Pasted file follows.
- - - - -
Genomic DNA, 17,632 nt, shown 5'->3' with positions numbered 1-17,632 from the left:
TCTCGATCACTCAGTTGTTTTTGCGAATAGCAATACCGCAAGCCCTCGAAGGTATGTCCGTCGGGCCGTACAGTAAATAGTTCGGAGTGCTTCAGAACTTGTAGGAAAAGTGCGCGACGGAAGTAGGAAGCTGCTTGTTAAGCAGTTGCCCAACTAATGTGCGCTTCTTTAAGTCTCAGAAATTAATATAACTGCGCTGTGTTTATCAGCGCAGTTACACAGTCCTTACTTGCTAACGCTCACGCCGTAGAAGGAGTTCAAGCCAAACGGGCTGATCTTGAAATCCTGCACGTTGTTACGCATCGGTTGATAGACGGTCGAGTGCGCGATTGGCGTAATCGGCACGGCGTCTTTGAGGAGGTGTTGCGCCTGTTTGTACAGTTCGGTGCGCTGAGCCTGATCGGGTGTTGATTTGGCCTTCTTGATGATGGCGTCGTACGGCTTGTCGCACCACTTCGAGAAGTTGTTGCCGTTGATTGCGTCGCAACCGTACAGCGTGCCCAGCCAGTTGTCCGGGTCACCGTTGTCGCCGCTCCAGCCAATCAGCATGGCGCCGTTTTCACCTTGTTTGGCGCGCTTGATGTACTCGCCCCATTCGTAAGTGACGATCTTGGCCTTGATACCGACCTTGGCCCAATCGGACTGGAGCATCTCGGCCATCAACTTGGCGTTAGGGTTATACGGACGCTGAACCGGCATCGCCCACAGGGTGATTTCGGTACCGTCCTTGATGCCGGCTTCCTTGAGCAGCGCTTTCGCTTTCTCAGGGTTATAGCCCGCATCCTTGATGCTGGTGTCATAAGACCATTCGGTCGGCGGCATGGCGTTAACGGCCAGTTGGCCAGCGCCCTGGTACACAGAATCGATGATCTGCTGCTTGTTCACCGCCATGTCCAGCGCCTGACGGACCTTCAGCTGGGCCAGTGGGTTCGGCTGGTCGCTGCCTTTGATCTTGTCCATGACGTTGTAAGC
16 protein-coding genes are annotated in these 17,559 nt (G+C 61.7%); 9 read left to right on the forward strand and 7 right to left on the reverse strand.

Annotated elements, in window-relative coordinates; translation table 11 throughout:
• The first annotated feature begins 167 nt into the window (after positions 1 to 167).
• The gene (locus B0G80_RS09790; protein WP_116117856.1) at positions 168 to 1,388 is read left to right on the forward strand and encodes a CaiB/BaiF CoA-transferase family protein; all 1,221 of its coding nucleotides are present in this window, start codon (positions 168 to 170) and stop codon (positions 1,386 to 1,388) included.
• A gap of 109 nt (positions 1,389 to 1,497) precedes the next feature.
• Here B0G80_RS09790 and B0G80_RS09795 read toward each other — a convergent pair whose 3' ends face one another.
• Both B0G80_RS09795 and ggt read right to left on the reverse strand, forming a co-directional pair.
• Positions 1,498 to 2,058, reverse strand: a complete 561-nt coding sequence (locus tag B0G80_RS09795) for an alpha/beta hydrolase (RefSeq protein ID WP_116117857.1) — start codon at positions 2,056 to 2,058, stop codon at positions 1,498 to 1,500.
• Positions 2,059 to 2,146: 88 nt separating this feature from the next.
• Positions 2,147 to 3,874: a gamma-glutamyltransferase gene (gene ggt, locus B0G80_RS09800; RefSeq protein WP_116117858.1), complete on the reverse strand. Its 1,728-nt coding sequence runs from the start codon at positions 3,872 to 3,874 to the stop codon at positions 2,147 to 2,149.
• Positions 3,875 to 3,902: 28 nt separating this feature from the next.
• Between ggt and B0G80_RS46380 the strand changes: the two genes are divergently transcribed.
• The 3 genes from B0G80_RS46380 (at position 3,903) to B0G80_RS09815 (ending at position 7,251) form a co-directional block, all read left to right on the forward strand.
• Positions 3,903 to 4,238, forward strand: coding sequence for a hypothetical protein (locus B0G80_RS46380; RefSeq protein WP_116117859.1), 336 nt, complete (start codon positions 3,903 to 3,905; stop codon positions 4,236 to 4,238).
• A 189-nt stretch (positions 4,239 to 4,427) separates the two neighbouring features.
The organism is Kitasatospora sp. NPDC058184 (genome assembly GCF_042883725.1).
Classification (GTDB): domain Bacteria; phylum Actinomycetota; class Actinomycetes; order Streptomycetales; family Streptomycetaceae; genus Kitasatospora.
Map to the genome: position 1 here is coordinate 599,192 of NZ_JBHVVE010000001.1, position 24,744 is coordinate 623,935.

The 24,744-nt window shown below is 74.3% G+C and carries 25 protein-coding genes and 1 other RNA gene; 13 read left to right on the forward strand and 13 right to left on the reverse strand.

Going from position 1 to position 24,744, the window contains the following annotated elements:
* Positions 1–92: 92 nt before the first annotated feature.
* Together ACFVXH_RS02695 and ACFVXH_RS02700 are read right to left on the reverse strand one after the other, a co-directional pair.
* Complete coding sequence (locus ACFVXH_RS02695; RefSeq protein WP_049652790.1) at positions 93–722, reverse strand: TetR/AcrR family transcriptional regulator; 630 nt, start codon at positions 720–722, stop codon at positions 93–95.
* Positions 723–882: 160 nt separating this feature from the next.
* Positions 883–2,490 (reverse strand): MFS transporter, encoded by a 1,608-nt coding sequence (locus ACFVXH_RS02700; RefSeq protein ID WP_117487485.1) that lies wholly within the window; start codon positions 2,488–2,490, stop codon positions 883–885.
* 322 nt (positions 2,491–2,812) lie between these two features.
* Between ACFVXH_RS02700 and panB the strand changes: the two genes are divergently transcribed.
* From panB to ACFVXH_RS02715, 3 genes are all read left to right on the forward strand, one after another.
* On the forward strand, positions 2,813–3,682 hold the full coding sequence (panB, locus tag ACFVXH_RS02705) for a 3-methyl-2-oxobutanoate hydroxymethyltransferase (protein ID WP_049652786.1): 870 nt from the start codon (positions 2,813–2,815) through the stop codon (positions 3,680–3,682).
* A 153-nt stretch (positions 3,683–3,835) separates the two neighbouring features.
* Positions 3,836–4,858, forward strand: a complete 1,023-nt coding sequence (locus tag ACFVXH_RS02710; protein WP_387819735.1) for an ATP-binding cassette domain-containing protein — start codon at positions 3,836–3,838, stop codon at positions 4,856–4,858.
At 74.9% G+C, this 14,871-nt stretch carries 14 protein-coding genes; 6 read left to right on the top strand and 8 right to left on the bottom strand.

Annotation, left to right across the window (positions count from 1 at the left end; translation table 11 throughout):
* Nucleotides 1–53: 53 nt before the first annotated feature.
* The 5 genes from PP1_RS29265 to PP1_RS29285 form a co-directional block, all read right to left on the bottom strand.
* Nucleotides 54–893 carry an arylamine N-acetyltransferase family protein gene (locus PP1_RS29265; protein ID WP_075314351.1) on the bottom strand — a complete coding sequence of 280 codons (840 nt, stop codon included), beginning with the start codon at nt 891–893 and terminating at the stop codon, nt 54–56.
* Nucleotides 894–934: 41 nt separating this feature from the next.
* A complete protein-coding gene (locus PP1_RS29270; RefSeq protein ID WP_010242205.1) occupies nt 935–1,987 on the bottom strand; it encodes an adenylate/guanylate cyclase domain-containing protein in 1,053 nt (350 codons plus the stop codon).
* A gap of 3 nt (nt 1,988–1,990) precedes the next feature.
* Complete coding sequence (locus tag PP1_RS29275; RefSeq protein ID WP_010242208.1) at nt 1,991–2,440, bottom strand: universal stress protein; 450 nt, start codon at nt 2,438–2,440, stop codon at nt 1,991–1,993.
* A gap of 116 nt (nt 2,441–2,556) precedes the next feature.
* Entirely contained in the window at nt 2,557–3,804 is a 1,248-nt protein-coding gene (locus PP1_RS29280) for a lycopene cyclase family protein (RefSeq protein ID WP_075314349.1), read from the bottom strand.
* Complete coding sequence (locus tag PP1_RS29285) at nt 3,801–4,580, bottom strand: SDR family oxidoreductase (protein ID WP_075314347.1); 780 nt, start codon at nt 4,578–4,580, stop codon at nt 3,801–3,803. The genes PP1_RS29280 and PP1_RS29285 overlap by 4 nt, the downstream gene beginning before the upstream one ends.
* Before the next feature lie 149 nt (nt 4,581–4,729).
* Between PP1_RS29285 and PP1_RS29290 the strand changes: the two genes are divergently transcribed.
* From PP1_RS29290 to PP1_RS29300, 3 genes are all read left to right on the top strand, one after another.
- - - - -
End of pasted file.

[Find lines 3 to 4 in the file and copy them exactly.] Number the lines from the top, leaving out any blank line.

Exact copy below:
16 protein-coding genes are annotated in these 17,559 nt (G+C 61.7%); 9 read left to right on the forward strand and 7 right to left on the reverse strand.

Annotated elements, in window-relative coordinates; translation table 11 throughout: